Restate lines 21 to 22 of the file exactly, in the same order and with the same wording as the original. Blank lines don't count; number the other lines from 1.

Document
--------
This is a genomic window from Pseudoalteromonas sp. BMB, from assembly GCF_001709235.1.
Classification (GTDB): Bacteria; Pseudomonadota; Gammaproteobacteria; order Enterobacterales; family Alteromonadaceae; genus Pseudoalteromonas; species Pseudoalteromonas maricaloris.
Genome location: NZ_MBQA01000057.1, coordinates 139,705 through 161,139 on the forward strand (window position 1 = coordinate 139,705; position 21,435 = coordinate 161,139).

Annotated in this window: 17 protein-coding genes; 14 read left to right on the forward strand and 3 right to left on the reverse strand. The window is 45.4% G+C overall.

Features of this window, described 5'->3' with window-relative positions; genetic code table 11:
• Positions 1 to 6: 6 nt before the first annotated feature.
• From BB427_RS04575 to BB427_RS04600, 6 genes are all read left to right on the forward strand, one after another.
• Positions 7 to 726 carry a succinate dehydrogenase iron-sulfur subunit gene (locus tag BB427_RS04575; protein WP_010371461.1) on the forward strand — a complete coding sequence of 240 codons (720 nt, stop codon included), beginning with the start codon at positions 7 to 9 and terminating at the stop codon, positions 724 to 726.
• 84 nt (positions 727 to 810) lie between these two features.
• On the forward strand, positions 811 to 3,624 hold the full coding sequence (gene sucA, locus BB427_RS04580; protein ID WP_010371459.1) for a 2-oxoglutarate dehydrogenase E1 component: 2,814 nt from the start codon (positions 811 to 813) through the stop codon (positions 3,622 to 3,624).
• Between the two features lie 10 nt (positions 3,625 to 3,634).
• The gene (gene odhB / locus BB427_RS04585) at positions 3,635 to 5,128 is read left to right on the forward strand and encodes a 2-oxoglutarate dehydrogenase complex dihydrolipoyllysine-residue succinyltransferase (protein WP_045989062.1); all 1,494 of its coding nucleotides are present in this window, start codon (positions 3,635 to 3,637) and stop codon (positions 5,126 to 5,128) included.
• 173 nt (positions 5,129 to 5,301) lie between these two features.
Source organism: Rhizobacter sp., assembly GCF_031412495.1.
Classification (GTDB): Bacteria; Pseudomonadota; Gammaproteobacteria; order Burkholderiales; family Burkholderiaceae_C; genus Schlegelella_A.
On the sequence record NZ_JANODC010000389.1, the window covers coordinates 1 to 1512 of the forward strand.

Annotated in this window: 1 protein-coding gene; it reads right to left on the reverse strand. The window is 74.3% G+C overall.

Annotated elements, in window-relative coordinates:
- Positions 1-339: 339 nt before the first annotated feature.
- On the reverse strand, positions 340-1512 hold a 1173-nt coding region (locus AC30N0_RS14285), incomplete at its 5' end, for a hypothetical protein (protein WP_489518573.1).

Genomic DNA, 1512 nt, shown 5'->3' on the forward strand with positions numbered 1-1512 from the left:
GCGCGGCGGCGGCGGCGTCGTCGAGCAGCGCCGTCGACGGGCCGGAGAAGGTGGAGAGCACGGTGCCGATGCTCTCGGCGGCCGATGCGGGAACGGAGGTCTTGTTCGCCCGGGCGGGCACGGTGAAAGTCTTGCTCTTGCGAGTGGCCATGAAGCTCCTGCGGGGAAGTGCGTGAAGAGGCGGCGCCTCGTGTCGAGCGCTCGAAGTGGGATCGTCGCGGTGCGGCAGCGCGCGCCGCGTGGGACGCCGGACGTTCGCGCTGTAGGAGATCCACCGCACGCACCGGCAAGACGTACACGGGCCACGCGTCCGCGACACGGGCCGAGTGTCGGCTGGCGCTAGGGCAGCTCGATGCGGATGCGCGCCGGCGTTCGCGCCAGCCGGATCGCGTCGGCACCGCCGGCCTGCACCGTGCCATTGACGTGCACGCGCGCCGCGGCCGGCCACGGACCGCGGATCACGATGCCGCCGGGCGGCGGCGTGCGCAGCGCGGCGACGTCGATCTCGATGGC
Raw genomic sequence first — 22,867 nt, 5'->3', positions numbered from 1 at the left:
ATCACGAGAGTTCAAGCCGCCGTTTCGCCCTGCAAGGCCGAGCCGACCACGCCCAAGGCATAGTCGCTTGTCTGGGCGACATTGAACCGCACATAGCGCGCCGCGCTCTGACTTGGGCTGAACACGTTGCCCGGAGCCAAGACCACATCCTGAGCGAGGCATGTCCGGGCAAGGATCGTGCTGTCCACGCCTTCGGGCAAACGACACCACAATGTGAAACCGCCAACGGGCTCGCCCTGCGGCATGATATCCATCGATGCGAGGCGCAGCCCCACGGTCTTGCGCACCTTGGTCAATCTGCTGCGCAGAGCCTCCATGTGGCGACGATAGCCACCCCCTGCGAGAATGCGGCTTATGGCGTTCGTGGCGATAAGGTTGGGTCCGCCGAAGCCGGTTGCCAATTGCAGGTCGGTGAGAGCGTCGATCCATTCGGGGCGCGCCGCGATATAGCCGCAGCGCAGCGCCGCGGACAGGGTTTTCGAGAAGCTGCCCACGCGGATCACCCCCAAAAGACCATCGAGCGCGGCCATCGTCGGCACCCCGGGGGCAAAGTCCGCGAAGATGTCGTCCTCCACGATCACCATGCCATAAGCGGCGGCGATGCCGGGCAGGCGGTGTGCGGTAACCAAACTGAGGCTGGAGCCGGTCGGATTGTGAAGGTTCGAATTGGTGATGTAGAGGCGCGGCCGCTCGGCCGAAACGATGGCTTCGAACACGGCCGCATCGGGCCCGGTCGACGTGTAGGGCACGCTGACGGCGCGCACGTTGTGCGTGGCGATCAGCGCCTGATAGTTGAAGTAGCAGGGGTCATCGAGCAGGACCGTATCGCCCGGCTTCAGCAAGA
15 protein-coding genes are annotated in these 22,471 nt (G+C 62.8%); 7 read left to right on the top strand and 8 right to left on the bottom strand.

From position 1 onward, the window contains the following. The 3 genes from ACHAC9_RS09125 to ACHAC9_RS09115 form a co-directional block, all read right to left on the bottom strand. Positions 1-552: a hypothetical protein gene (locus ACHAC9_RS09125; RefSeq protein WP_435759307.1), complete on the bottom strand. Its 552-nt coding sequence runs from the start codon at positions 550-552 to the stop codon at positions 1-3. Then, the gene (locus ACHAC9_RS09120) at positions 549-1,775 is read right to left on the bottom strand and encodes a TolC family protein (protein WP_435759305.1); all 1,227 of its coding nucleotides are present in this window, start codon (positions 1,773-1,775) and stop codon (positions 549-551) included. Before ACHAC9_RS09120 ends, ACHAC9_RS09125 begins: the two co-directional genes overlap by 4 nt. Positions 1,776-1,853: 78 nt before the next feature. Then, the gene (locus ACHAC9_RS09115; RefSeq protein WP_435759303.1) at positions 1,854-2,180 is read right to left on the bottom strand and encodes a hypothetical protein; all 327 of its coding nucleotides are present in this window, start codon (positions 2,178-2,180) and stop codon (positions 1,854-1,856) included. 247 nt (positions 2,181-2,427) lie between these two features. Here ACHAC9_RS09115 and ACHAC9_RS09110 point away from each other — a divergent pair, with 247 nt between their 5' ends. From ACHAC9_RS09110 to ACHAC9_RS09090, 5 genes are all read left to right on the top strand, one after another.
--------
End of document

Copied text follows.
Genomic DNA, 1512 nt, shown 5'->3' on the forward strand with positions numbered 1-1512 from the left:
GCGCGGCGGCGGCGGCGTCGTCGAGCAGCGCCGTCGACGGGCCGGAGAAGGTGGAGAGCACGGTGCCGATGCTCTCGGCGGCCGATGCGGGAACGGAGGTCTTGTTCGCCCGGGCGGGCACGGTGAAAGTCTTGCTCTTGCGAGTGGCCATGAAGCTCCTGCGGGGAAGTGCGTGAAGAGGCGGCGCCTCGTGTCGAGCGCTCGAAGTGGGATCGTCGCGGTGCGGCAGCGCGCGCCGCGTGGGACGCCGGACGTTCGCGCTGTAGGAGATCCACCGCACGCACCGGCAAGACGTACACGGGCCACGCGTCCGCGACACGGGCCGAGTGTCGGCTGGCGCTAGGGCAGCTCGATGCGGATGCGCGCCGGCGTTCGCGCCAGCCGGATCGCGTCGGCACCGCCGGCCTGCACCGTGCCATTGACGTGCACGCGCGCCGCGGCCGGCCACGGACCGCGGATCACGATGCCGCCGGGCGGCGGCGTGCGCAGCGCGGCGACGTCGATCTCGATGGC